Shabaka Stone

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Shabaka Stone on display in The British Museum.
(0.66 m tall by 1.37 m wide, not high resolution)

The Shabaka Stone, sometimes Shabaqo, is a relic incised with an ancient Egyptian religious text, which dates from the 25th dynasty;[1] in later years, the stone was likely used as a millstone, which damaged the hieroglyphics. This damage is accompanied by other intentional defacements, leaving the hieroglyphics in poor condition.

Provenance[edit]

Historical Origins[edit]

Originally erected as a lasting monument at the Temple of Ptah in Memphis in the late eighth century BCE, the stone was at some point removed (for unknown reasons) to Alexandria,[2] from there, it was transported by a navy vessel from Alexandria to England. It was brought back as ballast along with a capital of an Egyptian column, fragments of a Greco-Roman black basalt capital, two fragments of quartzite lintel of Senwosret III, and a black granite kneeling statue of Ramesses II;[3] in 1805, the stone was donated to the British Museum by George Spencer, 2nd Earl Spencer (1758-1834), who was First Lord of the Admiralty and since 1794 the trustee of the museum.[4] In 1901, the stone was deciphered, translated, and interpreted for the first time by the American egyptologist, James Henry Breasted,[5] the monument has remained at the museum to the present day.[2]

Dating[edit]

Since this stone was meant to be a preservation of an older text, the question regarding the dating of the original work has been sought after. Attempts to attribute a definite date for the original text have been inconclusive. Breasted, Adolf Erman, Kurt Sethe, and Hermann Junker all dated the stone to the Old Kingdom.[6] The stone is archaic, both linguistically (its language is similar to that used in the Pyramid Texts of the Old Kingdom) and politically (it alludes to the importance of Memphis as the first royal city),[6] as such, Henri Frankfort, John Wilson, Miriam Lichtheim, and Erik Iverson have also assessed the stone to be from the Old Kingdom.[6] However, Friedrich Junge and most other scholars since then have argued that the monument was produced in the Twenty-fifth Dynasty.[6] Today, scholars feel it is clear that it cannot predate the Nineteenth Dynasty.[7]

Composition[edit]

Measurements[edit]

The stela is around 137 cm wide, with the left side height estimated at 91 cm and the right side about 95 cm.[8] The written surface is 132 cm in width and on average, 66 cm in height.[8] The rectangular hole in the center is 12 by 14 cm, with eleven radiating lines ranging in length from 25 to 38 cm.[8] The area of the surface which has been completely worn-out measures 78 cm across.[8]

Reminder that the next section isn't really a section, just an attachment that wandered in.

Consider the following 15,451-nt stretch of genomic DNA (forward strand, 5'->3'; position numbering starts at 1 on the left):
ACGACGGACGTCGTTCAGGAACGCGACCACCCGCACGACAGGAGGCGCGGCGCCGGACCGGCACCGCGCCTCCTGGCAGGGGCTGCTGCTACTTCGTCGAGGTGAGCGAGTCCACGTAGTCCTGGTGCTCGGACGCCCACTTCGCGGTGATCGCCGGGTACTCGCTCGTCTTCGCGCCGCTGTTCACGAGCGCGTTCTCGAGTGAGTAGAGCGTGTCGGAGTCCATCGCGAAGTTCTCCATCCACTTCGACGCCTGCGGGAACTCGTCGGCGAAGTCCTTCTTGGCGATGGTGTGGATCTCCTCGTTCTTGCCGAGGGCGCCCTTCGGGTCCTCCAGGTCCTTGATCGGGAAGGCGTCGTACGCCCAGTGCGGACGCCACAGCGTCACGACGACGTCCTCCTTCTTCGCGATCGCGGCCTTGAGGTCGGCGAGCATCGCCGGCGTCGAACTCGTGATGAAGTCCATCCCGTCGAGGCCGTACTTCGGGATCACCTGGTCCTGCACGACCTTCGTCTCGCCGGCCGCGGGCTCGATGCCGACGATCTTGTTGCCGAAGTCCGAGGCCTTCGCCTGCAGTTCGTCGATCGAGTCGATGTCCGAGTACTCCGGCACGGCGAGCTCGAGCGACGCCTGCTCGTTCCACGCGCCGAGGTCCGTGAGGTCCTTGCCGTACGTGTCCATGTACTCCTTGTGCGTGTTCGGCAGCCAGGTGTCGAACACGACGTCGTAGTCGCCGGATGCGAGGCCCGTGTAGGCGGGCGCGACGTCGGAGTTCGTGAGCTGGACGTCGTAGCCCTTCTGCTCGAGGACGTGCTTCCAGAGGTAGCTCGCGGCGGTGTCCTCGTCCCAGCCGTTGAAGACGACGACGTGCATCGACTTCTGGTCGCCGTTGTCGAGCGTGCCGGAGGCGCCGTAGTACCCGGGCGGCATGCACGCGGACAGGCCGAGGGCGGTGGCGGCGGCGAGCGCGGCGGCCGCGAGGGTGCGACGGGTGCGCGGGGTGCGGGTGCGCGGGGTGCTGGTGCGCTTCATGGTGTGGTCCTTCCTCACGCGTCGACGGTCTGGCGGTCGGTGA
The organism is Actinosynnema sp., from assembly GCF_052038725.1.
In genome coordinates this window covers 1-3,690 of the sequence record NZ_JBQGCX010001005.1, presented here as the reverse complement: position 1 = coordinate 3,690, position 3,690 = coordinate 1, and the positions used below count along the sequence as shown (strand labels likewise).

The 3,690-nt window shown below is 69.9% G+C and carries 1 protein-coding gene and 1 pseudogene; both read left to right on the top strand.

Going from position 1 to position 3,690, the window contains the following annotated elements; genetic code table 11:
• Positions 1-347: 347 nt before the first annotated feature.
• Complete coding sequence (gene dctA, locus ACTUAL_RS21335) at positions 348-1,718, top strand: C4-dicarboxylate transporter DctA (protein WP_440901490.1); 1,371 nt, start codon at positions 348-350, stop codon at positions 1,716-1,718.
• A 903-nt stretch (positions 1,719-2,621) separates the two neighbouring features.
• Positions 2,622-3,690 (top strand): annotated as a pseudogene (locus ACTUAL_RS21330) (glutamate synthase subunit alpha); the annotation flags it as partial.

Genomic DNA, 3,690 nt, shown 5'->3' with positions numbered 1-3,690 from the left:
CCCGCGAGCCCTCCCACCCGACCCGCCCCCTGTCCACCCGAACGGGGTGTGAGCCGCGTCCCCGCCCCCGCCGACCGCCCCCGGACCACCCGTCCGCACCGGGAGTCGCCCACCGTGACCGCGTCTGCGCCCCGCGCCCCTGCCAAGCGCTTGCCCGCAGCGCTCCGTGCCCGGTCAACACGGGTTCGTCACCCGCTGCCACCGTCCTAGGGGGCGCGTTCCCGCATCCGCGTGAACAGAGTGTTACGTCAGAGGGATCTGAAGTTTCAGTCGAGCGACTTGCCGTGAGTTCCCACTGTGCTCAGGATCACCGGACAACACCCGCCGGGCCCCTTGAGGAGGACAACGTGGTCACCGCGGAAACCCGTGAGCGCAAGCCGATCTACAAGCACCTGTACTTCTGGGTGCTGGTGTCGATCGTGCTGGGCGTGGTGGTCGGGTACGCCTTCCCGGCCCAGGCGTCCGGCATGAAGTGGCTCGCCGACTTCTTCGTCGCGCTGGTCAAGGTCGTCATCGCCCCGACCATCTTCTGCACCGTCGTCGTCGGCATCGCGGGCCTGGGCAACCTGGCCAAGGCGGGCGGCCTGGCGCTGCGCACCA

Material[edit]

In 1901, James Henry Breasted identified the stone as a rectangular slab of black granite.[9] While other scholars postulated that the monument was a slab or basalt or a conglomerate stone, a recent analysis by a scientist of the British Museum revealed the stone to be green breccia originating from Wadi Hammamat.[10]

Content[edit]

The text includes two main divisions with a short introduction and an ending summary, the first division relates the unification of Upper and Lower Egypt. Ptah works through Horus to accomplish this unification, the other is a creation story, the Memphite Theology, that establishes Ptah as the creator of all things, including gods.

The text stresses that it is in Memphis that the unification of Egypt took place,[11] the inscription also states that this town was the burial-place of Osiris, after he drifted ashore.[11]

Introduction and Titulary of the King[edit]

The first line of the stone presents the fivefold royal titulary of the king: "The living Horus: Who prospers the Two Lands; the Two Ladies: Who prospers the Two Lands; the King of Upper and Lower Egypt: Neferkare; the Son of Re: [Shabaka], beloved of Ptah-South-of-His-Wall, who lives like Re forever.”[12] The first three names emphasize the king's manifestation as a living god (especially of the falcon-headed Horus, patron god to the Egyptian kings), while the latter two names (the king's throne name and birth name) refer to Egypt's division and unification.[13]

The second line, a dedicatory introduction, claims that the stone is a copy of the surviving contents of a worm-ridden, decaying papyrus found by the pharaoh Shabaka as he was inspecting the temple of Ptah in Memphis.[13]

The Unification of Egypt[edit]

Lines 3 to 47 describe the unification of Upper and Lower Egypt under the god Horus at Memphis,[12] the text first declares the political and theological supremacy of the Memphite god Ptah, the king of both Upper and Lower Egypt, and the creator of the Ennead.[14] The inscription then describes how Horus, as a manifestation of Ptah, initially rules Lower Egypt while his rival Seth rules Upper Egypt.[15] However, Horus receives Upper Egypt from Geb, becoming the sole ruler of the land.[15]

The Memphite Theology[edit]

Lines 48 to 64 recount the creation myth known as the Memphite Theology.[12] Ptah, the patron god of craftsmen, metalworkers, artisans, and architects was viewed as a creator-god, a divine craftsman of the universe who was responsible for all existence.[16] Creation was first a spiritual and intellectual activity, facilitated by the divine heart (thought) and tongue (speech/word) of Ptah.[17] Then, creation became a physical activity carried out by Atum, who, created by Ptah's teeth and lips, produced the Ennead from his seed and hands.[17]